A couple months ago I was commissioned to build a floating desk for a client. I was given no parameters other than the approximate size and that the concept was that it would be a floating desk to be installed so the client can stand while working at his computer. I drew up a couple design options, and my client picked one that had a curved bottom. I enjoy bending wood, so was happy to have the opportunity to make a curved piece.
I chose to make the piece out of cherry because it is one of my favorite woods, and it is relatively affordable for the client.
When making a piece for the first time, I start by creating a full scale drawing. I then build a maquette or small mock-up. This lets me work out my proportions and joinery.
Then construction began. With this piece, the first step was to work out the build of the curved bottom. To do this, I have to make a form, which involves figuring out the curve of the bottom, then building a torsion box that I can put into a vacuum press. I lay out my veneer and interlace bendable plywood that runs perpendicular to each subsequent layer until I have my desired thickness, sandwiched on each side by the veneer. I then lay the veneer sandwich over the form and vacuum press it.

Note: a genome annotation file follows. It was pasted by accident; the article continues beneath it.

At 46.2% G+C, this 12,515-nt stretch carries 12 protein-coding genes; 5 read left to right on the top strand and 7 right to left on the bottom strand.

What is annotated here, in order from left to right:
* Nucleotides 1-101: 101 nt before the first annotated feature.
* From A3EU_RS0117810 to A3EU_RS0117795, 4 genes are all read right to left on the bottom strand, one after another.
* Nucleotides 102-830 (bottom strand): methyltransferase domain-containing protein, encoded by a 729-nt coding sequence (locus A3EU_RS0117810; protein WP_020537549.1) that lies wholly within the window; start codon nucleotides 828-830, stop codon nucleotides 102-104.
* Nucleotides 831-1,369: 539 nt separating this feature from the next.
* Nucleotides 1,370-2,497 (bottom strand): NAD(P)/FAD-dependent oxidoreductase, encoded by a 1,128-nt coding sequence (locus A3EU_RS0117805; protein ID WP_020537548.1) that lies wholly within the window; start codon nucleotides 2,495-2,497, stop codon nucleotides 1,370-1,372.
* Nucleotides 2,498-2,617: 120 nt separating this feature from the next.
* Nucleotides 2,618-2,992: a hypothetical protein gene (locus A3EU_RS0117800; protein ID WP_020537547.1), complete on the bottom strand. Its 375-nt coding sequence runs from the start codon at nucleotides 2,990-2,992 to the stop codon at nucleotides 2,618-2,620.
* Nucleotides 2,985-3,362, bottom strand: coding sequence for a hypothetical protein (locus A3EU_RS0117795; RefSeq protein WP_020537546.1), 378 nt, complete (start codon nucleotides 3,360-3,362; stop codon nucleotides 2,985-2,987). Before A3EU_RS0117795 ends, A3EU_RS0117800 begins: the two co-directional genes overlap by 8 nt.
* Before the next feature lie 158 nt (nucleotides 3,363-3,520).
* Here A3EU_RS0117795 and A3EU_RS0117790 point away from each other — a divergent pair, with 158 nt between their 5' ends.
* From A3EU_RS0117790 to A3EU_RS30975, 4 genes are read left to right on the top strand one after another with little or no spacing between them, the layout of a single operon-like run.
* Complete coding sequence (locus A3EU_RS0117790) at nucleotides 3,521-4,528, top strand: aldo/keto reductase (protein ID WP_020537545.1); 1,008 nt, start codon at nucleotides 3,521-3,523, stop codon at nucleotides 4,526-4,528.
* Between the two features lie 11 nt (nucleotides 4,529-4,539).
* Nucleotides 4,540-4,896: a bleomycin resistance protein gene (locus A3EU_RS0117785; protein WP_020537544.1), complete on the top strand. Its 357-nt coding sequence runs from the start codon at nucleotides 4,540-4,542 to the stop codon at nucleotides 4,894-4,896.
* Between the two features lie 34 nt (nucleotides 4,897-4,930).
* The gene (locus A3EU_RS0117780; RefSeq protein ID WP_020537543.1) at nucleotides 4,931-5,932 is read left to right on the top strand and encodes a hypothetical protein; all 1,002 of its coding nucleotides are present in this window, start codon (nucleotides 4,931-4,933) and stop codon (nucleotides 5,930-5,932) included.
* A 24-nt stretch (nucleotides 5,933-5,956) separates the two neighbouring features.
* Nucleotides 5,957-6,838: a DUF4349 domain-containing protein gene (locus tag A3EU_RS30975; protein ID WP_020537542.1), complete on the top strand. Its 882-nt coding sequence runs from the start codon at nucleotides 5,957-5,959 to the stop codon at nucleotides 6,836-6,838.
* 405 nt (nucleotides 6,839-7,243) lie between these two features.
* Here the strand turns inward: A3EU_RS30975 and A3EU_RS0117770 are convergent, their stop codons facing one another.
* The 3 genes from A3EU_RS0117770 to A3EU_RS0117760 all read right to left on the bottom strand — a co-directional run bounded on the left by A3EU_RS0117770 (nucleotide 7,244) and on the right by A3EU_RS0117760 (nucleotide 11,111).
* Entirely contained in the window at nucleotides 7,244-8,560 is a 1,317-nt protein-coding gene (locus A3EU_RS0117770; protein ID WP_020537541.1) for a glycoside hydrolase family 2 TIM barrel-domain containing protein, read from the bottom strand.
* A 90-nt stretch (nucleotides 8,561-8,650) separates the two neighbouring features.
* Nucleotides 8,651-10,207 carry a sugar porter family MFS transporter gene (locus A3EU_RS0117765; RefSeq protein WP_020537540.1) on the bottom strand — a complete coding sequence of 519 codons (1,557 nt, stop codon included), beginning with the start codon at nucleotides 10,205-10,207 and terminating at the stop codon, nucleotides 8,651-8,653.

After the curved part was completed, I needed to build its hardwood nose. For this, I did bent laminations, which involves cutting thin strips of hardwood that I then glue back together over a form.
Once I had the curved piece completed, I worked on my sides and middle divider. Making the joinery for this was the difficult part of the build. I had to figure out my angles to determine square from the curve. Once my angle was determined, I made my cuts and joined my sides long. To make the divider, I used a tapered sliding dovetail.
The top was made from a single thick board that was re-sawed in half, then book matched.
The drawers were made with hand-cut dovetails out of quarter sawn white oak. I had to make wooden drawer rails for them to slide on. The handles were hand shaped from zebra wood.
The piece was finished with 8 to 10 coats of water lox, an oil varnish mixture. The interior was finished before the glue up to make finishing easier.
And here it is installed: